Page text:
I hate lecturing….and one of the biggest challenges I have been faced with this year is how to present social studies curriculum to my students in a manner that does not involve lecturing everyday. So, this past week I have introduced to my students a different approach to acquiring knowledge and does not involve myself lecturing for 50 minutes. This approach includes 4 simple steps to presenting new information:

1. Mini-Lecture

I will start the class off by giving a brief introduction and background of the days lesson…..or a “mini-lecture”. My lecture will only last a short amount of time (2-3 minutes), then I will give instruction to students for the day’s activity.

2. Cornell Note-Taking

Using the Cornell note taking strategy, students will then be assigned page numbers from their text (no more than 4) and record their notes using the Cornell format. This exercise will continue for about 10-15 minutes (roughly) until I ask students to stop work. At this point I will take a moment to clarify any questions students have before we move on to our next step.


3. Unify Notes

Students will then take about 3-5 minutes to unify their notes with a partner. During this time students will compare notes and began to form a sense of uniformity between their notes.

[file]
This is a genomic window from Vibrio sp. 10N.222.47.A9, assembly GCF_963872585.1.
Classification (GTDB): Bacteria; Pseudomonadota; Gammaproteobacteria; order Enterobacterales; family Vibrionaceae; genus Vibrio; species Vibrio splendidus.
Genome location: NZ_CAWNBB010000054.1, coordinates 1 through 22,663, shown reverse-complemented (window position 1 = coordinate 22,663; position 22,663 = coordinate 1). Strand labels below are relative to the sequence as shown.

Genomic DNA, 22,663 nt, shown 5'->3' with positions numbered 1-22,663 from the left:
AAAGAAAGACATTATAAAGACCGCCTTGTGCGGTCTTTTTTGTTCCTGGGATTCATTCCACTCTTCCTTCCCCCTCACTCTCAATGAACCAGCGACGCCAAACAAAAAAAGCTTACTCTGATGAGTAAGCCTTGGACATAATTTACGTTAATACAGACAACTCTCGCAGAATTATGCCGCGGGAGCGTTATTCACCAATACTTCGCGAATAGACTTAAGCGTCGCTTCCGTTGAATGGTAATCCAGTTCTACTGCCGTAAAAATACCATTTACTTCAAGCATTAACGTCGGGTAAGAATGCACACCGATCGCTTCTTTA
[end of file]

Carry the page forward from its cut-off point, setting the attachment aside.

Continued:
4. All On The Wall

After students have compared their notes, it is now time to present the information. In my class we use an activity called “All of The Wall”, during this activity each student is responsible for for recording two pieces of information on the chalkboard from the reading. This will take about 5 minutes and at the end we will conclude this exercise by presenting the information as a whole group.


Students have responded to this exercise very well and even claim that it aides in their comprehension of the subject. With social studies being such an information laden subject, it is easy to become bogged down with too much information. This is why I believe that two column note taking can be a huge advantage to a student. It is very important to be able to keep your thoughts well organized and concise.

Mr. McClung

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